Rome wasn’t built in a day… if it was there wouldn’t be so much to enjoy.
But if you’ve only got one day (and maybe the next morning)…
Then what to see and what to miss out?And how to do it for less than €50 spending money.
Bohemian Trastevere next door past the Circo Maximo is a better bet.And I recommend the welcoming and economical Hotel Trastevere although remember there’s a €4 a night city tax.
Walk the walk
It’s free and it’s fun… to people watch, window shop and you can take pictures at your leisure.
You’ll pay for the privilege of eating and drinking near St Peter’s Square and the Trevi Fountain.
Instead grab a pezzo (slice of pizza) on the go for about €3, fill your water bottles from the ornate water taps that proliferate around the city.
Rather than buy it from the shops.
Or just go into a grocery or supermarket and buy a picnic of bread and cold meats. For about a fiver.
This is free
Walking boy the Colosseum and The Forum never loses its appeal but you don’t have to go in, the audio guides will only tell you what you can find out online anyway.
And he’s free
Book an audience with the Pope. It’s Mass but he plays to the gallery and the backdrop of St Peter’s can’t be beaten.
If you can’t get an audience, and you’ll need to book in advance, then attend Mass in St Paul’s Basilica – you’ll be in there anyway.
Or any of the churches in the city, they double as art galleries.
The Sistine Chapel is a truly wonderful work of art but frescoes can only really be enjoyed if you’ve got time, space and quiet.
Besides every church in Rome has a stunning fresco.
The best fresco, of course, is in the Pantheon, the 7.8m diameter hole in the dome, because God made the view.
It changes every day.
When it rains on Rome stop whatever you’re doing and rush to the Pantheon.
Spend a penny
No, not that penny, although I can recommend the toilets in the oh-so English Barrington Tea Room, near to the Spanish Steps – Byron, Keats and Shelley lived around her.
More Babington Wee Room, if you like.
No, spend a penny by throwing one over your shoulder into the Trevi Fountain.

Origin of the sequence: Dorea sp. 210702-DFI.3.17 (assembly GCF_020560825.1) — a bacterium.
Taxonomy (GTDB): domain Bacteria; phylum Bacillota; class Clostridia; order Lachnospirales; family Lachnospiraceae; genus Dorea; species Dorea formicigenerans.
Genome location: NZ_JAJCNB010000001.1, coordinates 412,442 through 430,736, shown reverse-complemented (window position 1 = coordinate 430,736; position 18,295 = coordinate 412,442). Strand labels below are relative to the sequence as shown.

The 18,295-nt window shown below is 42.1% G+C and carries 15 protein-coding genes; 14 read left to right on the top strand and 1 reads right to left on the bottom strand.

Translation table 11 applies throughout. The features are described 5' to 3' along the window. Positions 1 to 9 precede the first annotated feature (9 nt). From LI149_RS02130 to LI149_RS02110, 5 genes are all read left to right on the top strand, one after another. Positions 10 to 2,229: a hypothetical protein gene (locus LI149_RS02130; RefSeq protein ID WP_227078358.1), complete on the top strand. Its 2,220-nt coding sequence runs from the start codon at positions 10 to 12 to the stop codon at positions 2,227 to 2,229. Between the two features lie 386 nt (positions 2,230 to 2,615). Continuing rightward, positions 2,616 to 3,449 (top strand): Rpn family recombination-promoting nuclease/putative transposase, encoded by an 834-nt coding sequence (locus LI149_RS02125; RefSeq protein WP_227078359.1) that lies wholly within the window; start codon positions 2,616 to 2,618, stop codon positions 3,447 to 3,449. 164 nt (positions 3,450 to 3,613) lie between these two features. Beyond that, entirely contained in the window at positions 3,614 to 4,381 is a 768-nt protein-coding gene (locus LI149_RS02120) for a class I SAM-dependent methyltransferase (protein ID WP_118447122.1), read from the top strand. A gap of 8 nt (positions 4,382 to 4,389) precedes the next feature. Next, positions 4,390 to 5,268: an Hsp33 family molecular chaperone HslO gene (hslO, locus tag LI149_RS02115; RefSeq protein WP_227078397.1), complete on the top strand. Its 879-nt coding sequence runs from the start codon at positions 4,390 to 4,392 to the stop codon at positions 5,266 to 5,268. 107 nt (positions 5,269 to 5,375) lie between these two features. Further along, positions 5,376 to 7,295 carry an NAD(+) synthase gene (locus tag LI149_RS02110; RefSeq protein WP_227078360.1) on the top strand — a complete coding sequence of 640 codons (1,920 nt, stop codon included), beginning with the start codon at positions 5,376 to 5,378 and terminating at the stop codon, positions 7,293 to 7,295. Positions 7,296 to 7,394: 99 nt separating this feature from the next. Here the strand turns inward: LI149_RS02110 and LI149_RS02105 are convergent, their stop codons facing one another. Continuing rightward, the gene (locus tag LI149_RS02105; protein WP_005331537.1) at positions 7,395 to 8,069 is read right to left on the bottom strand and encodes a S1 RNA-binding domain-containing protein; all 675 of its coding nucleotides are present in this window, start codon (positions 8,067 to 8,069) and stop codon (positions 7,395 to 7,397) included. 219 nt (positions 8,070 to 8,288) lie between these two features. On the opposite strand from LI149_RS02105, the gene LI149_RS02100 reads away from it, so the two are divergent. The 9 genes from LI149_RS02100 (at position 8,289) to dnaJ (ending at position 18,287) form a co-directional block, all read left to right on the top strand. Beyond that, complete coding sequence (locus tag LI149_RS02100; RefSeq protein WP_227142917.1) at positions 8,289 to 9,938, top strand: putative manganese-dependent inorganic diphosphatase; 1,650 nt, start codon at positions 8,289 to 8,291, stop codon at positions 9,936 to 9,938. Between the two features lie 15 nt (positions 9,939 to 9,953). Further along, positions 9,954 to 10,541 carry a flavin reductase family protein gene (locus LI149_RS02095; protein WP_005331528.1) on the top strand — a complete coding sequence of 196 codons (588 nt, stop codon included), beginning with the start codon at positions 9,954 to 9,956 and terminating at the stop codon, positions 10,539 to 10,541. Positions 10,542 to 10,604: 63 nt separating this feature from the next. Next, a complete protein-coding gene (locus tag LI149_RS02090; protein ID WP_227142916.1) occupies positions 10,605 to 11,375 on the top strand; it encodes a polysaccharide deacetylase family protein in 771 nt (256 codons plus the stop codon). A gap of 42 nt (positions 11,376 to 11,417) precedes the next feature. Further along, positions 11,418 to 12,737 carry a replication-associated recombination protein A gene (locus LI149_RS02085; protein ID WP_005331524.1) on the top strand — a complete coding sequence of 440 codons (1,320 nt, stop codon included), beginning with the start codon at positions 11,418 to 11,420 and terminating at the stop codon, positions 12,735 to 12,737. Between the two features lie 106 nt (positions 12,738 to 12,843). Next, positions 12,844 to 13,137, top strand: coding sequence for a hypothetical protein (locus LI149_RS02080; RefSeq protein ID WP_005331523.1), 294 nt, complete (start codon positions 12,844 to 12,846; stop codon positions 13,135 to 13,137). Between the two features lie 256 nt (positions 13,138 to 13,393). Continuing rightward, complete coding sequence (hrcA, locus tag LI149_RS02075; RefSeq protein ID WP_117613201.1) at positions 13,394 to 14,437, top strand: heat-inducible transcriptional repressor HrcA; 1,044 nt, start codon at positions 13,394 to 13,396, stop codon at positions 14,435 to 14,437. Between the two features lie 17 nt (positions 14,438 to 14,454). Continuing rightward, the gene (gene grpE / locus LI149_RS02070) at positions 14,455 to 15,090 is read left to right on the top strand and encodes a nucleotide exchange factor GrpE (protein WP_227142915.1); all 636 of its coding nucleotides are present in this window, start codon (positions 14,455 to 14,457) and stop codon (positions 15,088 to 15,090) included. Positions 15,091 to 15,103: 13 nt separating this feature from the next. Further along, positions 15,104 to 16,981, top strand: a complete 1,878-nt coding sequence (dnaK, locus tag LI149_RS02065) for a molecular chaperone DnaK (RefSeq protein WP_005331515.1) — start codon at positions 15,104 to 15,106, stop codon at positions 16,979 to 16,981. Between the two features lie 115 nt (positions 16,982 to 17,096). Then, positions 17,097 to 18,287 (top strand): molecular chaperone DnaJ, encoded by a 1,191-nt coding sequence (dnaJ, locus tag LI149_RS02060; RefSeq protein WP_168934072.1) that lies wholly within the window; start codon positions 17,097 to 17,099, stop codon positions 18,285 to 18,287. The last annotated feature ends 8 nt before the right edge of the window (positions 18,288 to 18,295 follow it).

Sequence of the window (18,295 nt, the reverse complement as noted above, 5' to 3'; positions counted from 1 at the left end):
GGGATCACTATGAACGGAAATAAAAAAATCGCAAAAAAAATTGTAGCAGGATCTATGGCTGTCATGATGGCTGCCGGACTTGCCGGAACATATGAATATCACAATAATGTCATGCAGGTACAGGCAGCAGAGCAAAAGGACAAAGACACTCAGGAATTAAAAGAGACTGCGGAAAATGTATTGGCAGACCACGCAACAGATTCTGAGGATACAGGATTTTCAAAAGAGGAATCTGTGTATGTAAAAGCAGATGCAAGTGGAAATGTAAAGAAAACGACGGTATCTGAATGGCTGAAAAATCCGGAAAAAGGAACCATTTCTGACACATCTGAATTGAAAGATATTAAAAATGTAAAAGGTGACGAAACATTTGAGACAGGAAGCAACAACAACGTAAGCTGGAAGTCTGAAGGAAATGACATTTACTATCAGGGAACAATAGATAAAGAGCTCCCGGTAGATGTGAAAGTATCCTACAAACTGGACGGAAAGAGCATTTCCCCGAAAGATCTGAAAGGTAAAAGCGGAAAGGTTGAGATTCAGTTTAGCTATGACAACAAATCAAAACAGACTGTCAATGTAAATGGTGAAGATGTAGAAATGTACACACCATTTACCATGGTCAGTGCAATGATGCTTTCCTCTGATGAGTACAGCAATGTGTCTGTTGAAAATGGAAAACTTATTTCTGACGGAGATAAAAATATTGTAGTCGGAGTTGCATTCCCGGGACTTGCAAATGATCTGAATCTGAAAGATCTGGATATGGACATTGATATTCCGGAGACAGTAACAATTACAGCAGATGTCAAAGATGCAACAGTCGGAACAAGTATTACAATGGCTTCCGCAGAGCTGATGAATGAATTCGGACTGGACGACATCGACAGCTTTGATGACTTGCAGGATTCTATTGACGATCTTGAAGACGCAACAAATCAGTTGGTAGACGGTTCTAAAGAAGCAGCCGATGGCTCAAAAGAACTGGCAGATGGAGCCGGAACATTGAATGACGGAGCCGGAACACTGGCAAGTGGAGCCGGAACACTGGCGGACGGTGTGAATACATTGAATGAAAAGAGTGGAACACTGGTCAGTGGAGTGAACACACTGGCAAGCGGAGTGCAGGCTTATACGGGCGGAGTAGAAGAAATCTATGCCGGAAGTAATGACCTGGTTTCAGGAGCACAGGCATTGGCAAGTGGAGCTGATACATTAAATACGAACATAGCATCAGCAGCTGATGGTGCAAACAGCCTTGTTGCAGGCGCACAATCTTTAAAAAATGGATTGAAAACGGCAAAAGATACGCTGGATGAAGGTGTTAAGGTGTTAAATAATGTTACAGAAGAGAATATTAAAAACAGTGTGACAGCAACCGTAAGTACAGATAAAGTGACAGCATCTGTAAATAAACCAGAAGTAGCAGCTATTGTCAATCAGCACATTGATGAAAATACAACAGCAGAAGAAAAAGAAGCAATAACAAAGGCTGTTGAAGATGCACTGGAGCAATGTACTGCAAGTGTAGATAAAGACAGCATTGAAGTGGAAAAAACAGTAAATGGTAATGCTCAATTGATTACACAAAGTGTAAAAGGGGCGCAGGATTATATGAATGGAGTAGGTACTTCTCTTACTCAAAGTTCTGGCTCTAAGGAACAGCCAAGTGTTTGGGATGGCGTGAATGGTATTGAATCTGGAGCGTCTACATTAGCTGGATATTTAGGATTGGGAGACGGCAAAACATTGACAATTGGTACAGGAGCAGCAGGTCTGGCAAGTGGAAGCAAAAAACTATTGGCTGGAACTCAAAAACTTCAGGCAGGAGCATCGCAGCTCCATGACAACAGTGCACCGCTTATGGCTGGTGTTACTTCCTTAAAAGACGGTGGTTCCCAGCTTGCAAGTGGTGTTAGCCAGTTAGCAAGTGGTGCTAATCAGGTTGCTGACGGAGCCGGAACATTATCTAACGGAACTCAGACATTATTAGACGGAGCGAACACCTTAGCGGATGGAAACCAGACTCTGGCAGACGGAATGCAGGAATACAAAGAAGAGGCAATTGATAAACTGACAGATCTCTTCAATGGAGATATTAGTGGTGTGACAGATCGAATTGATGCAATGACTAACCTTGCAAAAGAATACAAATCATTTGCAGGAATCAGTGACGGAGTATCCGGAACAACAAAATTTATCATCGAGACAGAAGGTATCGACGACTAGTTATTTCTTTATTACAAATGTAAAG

It’s a cliche, and a superstition but it’s everything that people say it is.
Of course, they know you’ll come back to Rome… how could you stay away?
Skulls and bones
When you’ve seen everything else – and definitely make time for the Castel Sant’Angelo (€10.50) https://www.castelsantangelo.com which is next to St Peter’s Square where rich Papal history was played out.
It also adorns the walls – then head for the Capuchin Crypt http://www.cappucciniviaveneto.it (€8.50), Piazzaa Belerini.
And join the monks at prayer.
I walked past a real live Capuchin monk on my way in before being reintroduced to some real dead ones.
You know, the 3,700 whose skulls and bones were used to build the Crypt’s four chapels.
There’s even a clock mode out of a monk’s boners, although the twist is that he doesn’t have hands.
Time stands still in here. But not for us.
They have left us a message. ‘What are you now, we used to be. What www are now, you will be.’
Que sera, sera?
Where to stay
I found Hotel Trastevere, Via Luciano Manara, 24A. Visit http://www.booking.com. With a 15% reduction down from €121 to €103.
Save your money
Save your money
€10.50: Castel Sant’Angelo
€8.50: Capuchin Crypt
€5: Bottle of wine
€1: Souvenir fridge magnet (it’ll cost you much more t the airport)
€0.50: For the Trevi Fountain. Listen, it can be a one-cent bit, but I’m just keeping it at a nice round number.
€7: For an al fresco spaghetti carbonara (it’s a local Roman speciality) deal with Peroni in Trastevere.
€2.50: For sweeties for the family/work… they’ll suss out though if it slips your mind and you to bluff it and get Haribos back home.
€10: For the disfigure and displaced around St Peter’s Square.